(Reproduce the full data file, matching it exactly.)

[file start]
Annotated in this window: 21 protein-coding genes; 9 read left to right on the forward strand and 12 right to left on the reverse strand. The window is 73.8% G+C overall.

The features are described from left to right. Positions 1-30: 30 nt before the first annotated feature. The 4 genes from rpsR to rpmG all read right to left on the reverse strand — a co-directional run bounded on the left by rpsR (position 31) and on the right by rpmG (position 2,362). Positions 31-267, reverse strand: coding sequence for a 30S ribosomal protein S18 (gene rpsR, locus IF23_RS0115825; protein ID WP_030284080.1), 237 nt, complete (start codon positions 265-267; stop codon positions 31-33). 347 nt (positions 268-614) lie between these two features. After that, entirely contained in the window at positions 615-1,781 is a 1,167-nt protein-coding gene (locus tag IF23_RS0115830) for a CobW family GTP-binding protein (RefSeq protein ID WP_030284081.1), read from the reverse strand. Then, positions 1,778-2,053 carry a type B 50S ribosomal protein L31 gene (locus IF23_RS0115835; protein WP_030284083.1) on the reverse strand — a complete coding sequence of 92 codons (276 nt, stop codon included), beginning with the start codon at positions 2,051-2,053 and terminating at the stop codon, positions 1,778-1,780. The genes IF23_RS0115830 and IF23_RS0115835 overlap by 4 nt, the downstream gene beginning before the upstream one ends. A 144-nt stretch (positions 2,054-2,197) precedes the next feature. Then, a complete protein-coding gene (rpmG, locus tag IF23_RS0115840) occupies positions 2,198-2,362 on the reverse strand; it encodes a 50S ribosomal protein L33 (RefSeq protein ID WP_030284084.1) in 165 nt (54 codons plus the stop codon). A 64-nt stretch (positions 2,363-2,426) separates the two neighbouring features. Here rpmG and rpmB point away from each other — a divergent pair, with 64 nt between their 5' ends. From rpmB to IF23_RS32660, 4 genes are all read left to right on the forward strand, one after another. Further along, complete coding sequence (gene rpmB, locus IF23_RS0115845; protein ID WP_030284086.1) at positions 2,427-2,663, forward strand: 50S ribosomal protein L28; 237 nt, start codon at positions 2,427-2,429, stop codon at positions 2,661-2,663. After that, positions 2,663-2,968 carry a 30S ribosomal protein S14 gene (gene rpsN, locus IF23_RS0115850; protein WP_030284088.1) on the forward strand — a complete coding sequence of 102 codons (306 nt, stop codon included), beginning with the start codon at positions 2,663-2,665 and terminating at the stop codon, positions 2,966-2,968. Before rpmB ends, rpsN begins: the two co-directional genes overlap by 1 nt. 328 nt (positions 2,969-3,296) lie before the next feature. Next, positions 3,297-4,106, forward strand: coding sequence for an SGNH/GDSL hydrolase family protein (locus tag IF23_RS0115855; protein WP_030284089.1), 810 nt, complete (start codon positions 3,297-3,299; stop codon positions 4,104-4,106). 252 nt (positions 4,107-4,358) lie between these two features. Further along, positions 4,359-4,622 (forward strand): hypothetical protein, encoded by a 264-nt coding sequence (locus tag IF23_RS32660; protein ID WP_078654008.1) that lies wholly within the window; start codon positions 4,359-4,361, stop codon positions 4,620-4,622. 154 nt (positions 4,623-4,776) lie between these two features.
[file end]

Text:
Annotated in this window: 21 protein-coding genes; 9 read left to right on the forward strand and 12 right to left on the reverse strand. The window is 73.8% G+C overall.

The features are described from left to right. Positions 1-30: 30 nt before the first annotated feature. The 4 genes from rpsR to rpmG all read right to left on the reverse strand — a co-directional run bounded on the left by rpsR (position 31) and on the right by rpmG (position 2,362). Positions 31-267, reverse strand: coding sequence for a 30S ribosomal protein S18 (gene rpsR, locus IF23_RS0115825; protein ID WP_030284080.1), 237 nt, complete (start codon positions 265-267; stop codon positions 31-33). 347 nt (positions 268-614) lie between these two features. After that, entirely contained in the window at positions 615-1,781 is a 1,167-nt protein-coding gene (locus tag IF23_RS0115830) for a CobW family GTP-binding protein (RefSeq protein ID WP_030284081.1), read from the reverse strand. Then, positions 1,778-2,053 carry a type B 50S ribosomal protein L31 gene (locus IF23_RS0115835; protein WP_030284083.1) on the reverse strand — a complete coding sequence of 92 codons (276 nt, stop codon included), beginning with the start codon at positions 2,051-2,053 and terminating at the stop codon, positions 1,778-1,780. The genes IF23_RS0115830 and IF23_RS0115835 overlap by 4 nt, the downstream gene beginning before the upstream one ends. A 144-nt stretch (positions 2,054-2,197) precedes the next feature. Then, a complete protein-coding gene (rpmG, locus tag IF23_RS0115840) occupies positions 2,198-2,362 on the reverse strand; it encodes a 50S ribosomal protein L33 (RefSeq protein ID WP_030284084.1) in 165 nt (54 codons plus the stop codon). A 64-nt stretch (positions 2,363-2,426) separates the two neighbouring features. Here rpmG and rpmB point away from each other — a divergent pair, with 64 nt between their 5' ends. From rpmB to IF23_RS32660, 4 genes are all read left to right on the forward strand, one after another. Further along, complete coding sequence (gene rpmB, locus IF23_RS0115845; protein ID WP_030284086.1) at positions 2,427-2,663, forward strand: 50S ribosomal protein L28; 237 nt, start codon at positions 2,427-2,429, stop codon at positions 2,661-2,663. After that, positions 2,663-2,968 carry a 30S ribosomal protein S14 gene (gene rpsN, locus IF23_RS0115850; protein WP_030284088.1) on the forward strand — a complete coding sequence of 102 codons (306 nt, stop codon included), beginning with the start codon at positions 2,663-2,665 and terminating at the stop codon, positions 2,966-2,968. Before rpmB ends, rpsN begins: the two co-directional genes overlap by 1 nt. 328 nt (positions 2,969-3,296) lie before the next feature. Next, positions 3,297-4,106, forward strand: coding sequence for an SGNH/GDSL hydrolase family protein (locus tag IF23_RS0115855; protein WP_030284089.1), 810 nt, complete (start codon positions 3,297-3,299; stop codon positions 4,104-4,106). 252 nt (positions 4,107-4,358) lie between these two features. Further along, positions 4,359-4,622 (forward strand): hypothetical protein, encoded by a 264-nt coding sequence (locus tag IF23_RS32660; protein ID WP_078654008.1) that lies wholly within the window; start codon positions 4,359-4,361, stop codon positions 4,620-4,622. 154 nt (positions 4,623-4,776) lie between these two features.